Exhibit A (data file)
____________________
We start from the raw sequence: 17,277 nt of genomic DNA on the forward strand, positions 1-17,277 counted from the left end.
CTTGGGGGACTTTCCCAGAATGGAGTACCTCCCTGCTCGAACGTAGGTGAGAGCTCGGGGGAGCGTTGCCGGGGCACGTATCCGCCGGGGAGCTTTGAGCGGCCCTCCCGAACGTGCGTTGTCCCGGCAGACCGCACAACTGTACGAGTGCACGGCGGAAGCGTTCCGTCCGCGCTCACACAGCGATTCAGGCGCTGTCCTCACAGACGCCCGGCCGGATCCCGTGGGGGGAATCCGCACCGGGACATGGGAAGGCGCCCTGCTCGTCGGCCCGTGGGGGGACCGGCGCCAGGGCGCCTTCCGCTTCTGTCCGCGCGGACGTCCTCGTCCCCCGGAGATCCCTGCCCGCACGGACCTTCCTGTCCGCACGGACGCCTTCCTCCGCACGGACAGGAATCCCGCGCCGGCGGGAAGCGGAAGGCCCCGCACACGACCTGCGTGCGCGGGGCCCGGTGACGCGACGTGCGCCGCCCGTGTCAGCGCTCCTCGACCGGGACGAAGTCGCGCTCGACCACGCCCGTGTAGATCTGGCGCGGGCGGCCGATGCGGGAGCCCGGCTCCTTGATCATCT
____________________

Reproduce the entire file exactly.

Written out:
We start from the raw sequence: 17,277 nt of genomic DNA on the forward strand, positions 1-17,277 counted from the left end.
CTTGGGGGACTTTCCCAGAATGGAGTACCTCCCTGCTCGAACGTAGGTGAGAGCTCGGGGGAGCGTTGCCGGGGCACGTATCCGCCGGGGAGCTTTGAGCGGCCCTCCCGAACGTGCGTTGTCCCGGCAGACCGCACAACTGTACGAGTGCACGGCGGAAGCGTTCCGTCCGCGCTCACACAGCGATTCAGGCGCTGTCCTCACAGACGCCCGGCCGGATCCCGTGGGGGGAATCCGCACCGGGACATGGGAAGGCGCCCTGCTCGTCGGCCCGTGGGGGGACCGGCGCCAGGGCGCCTTCCGCTTCTGTCCGCGCGGACGTCCTCGTCCCCCGGAGATCCCTGCCCGCACGGACCTTCCTGTCCGCACGGACGCCTTCCTCCGCACGGACAGGAATCCCGCGCCGGCGGGAAGCGGAAGGCCCCGCACACGACCTGCGTGCGCGGGGCCCGGTGACGCGACGTGCGCCGCCCGTGTCAGCGCTCCTCGACCGGGACGAAGTCGCGCTCGACCACGCCCGTGTAGATCTGGCGCGGGCGGCCGATGCGGGAGCCCGGCTCCTTGATCATCT